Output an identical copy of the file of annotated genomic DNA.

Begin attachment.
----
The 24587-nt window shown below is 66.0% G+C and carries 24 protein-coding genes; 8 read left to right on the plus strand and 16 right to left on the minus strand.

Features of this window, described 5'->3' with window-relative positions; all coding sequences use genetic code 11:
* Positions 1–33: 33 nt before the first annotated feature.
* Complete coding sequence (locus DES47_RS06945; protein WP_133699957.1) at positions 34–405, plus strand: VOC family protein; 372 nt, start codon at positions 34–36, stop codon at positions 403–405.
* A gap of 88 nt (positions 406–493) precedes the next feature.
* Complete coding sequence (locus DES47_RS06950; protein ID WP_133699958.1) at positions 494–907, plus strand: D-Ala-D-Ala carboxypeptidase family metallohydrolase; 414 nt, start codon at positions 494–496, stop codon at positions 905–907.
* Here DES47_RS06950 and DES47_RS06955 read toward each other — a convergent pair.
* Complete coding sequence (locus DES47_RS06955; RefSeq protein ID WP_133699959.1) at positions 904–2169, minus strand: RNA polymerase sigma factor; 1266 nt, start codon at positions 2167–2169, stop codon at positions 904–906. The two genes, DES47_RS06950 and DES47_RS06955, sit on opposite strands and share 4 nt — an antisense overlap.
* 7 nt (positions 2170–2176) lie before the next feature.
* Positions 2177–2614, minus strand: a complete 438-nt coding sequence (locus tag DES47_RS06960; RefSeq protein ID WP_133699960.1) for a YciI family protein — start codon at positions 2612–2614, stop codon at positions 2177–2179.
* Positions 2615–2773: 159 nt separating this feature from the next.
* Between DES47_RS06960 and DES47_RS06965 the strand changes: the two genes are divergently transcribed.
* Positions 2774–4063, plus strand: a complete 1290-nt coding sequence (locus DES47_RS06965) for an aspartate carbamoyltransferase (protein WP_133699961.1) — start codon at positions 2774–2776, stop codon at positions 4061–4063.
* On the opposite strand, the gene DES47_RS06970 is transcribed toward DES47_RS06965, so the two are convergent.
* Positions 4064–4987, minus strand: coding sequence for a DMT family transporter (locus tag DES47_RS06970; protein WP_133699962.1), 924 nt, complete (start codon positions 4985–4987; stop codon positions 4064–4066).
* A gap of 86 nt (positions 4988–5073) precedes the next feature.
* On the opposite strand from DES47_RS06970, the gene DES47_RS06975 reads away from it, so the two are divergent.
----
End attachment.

The 24587-nt window shown below is 66.0% G+C and carries 24 protein-coding genes; 8 read left to right on the plus strand and 16 right to left on the minus strand.

Features of this window, described 5'->3' with window-relative positions; all coding sequences use genetic code 11:
* Positions 1–33: 33 nt before the first annotated feature.
* Complete coding sequence (locus DES47_RS06945; protein WP_133699957.1) at positions 34–405, plus strand: VOC family protein; 372 nt, start codon at positions 34–36, stop codon at positions 403–405.
* A gap of 88 nt (positions 406–493) precedes the next feature.
* Complete coding sequence (locus DES47_RS06950; protein ID WP_133699958.1) at positions 494–907, plus strand: D-Ala-D-Ala carboxypeptidase family metallohydrolase; 414 nt, start codon at positions 494–496, stop codon at positions 905–907.
* Here DES47_RS06950 and DES47_RS06955 read toward each other — a convergent pair.
* Complete coding sequence (locus DES47_RS06955; RefSeq protein ID WP_133699959.1) at positions 904–2169, minus strand: RNA polymerase sigma factor; 1266 nt, start codon at positions 2167–2169, stop codon at positions 904–906. The two genes, DES47_RS06950 and DES47_RS06955, sit on opposite strands and share 4 nt — an antisense overlap.
* 7 nt (positions 2170–2176) lie before the next feature.
* Positions 2177–2614, minus strand: a complete 438-nt coding sequence (locus tag DES47_RS06960; RefSeq protein ID WP_133699960.1) for a YciI family protein — start codon at positions 2612–2614, stop codon at positions 2177–2179.
* Positions 2615–2773: 159 nt separating this feature from the next.
* Between DES47_RS06960 and DES47_RS06965 the strand changes: the two genes are divergently transcribed.
* Positions 2774–4063, plus strand: a complete 1290-nt coding sequence (locus DES47_RS06965) for an aspartate carbamoyltransferase (protein WP_133699961.1) — start codon at positions 2774–2776, stop codon at positions 4061–4063.
* On the opposite strand, the gene DES47_RS06970 is transcribed toward DES47_RS06965, so the two are convergent.
* Positions 4064–4987, minus strand: coding sequence for a DMT family transporter (locus tag DES47_RS06970; protein WP_133699962.1), 924 nt, complete (start codon positions 4985–4987; stop codon positions 4064–4066).
* A gap of 86 nt (positions 4988–5073) precedes the next feature.
* On the opposite strand from DES47_RS06970, the gene DES47_RS06975 reads away from it, so the two are divergent.